UPDATED 4:16 p.m. ET: Pitchfork is reporting that Meek Mill does not have a bail hearing, in contrast to previous reports. A court spokesperson told the outlet that the hearing being scheduled was "an administrative error," and it has now been canceled.

Original story below:

Meek Mill has been granted a bail hearing in his prison sentence appeal case. Meek's legal team confirmed the hearing, which is scheduled to take place Nov. 27, to the Fader on Friday. Meek will appear in front of Judge Genece Brinkley at the Center for Criminal Justice at 9 a.m. in Philadelphia.

Earlier this week, Meek’s lawyers filed legal documents asking for his prison sentence to be tossed along with his probation. Attorney Joe Tacopina also filed a motion to have Judge Brinkley remove herself from the case, as she’s been "very unprofessional, very inappropriate." Brinkley has been accused of having a personal vendetta against Meek based on his refusal to give her a shout-out on a song. She also allegedly encouraged him to leave his current management and sign with Charlie Mack, a well-known figure in the Philadelphia music circuit.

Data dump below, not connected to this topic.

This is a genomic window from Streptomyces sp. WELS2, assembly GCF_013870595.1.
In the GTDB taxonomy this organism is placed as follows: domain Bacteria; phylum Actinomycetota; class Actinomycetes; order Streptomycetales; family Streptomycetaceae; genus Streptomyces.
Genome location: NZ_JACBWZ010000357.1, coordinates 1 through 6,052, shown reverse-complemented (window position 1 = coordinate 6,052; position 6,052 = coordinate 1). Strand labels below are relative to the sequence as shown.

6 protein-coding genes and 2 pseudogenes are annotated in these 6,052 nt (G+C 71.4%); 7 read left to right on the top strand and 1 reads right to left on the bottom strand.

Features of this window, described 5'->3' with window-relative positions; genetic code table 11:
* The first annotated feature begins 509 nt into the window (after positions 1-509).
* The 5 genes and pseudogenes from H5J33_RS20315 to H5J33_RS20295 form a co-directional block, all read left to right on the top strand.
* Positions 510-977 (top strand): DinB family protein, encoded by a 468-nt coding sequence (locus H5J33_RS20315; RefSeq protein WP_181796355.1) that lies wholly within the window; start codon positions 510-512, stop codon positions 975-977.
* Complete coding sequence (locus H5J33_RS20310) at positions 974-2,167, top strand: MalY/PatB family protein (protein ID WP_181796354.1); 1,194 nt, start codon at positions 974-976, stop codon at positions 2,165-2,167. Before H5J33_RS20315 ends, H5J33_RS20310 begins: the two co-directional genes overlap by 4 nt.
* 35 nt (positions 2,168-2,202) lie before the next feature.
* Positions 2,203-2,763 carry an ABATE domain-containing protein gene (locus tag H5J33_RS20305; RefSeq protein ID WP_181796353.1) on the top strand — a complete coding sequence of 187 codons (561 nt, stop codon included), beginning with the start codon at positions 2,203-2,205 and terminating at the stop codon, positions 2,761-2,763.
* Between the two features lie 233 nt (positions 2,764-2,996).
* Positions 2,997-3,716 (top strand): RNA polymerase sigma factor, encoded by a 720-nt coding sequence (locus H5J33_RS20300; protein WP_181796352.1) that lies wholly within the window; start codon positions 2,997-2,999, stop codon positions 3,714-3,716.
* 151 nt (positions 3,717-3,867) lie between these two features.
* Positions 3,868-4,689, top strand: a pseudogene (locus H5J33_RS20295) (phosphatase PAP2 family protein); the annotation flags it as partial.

The FBI is reportedly looking into Brinkley’s potential relationship with Mack. 

"Judges aren't supposed to be making personal requests of defendants who they're judging," Tacopina told Complex. "So Meek denies both of those requests, now we have to wonder and guess if that has anything to do with the sentence she gave him yesterday? I think you have to wonder and guess that it did. The probation officer and the district attorney both said he doesn't deserve any jail time for these technical violations. Both cases were dismissed, but to her it doesn't matter."

Meek's sentence inspired Jay Z to pen a powerful New York Times op-ed Friday. Jay, who's spoken out against Meek's "unjust" sentence multiple times, highlighted the absurdity of the criminal justice system at large. "The specifics of Meek's case inspired me to write this," he said Friday. "But it's time we highlight the random ways people trapped in the criminal justice system are punished every day."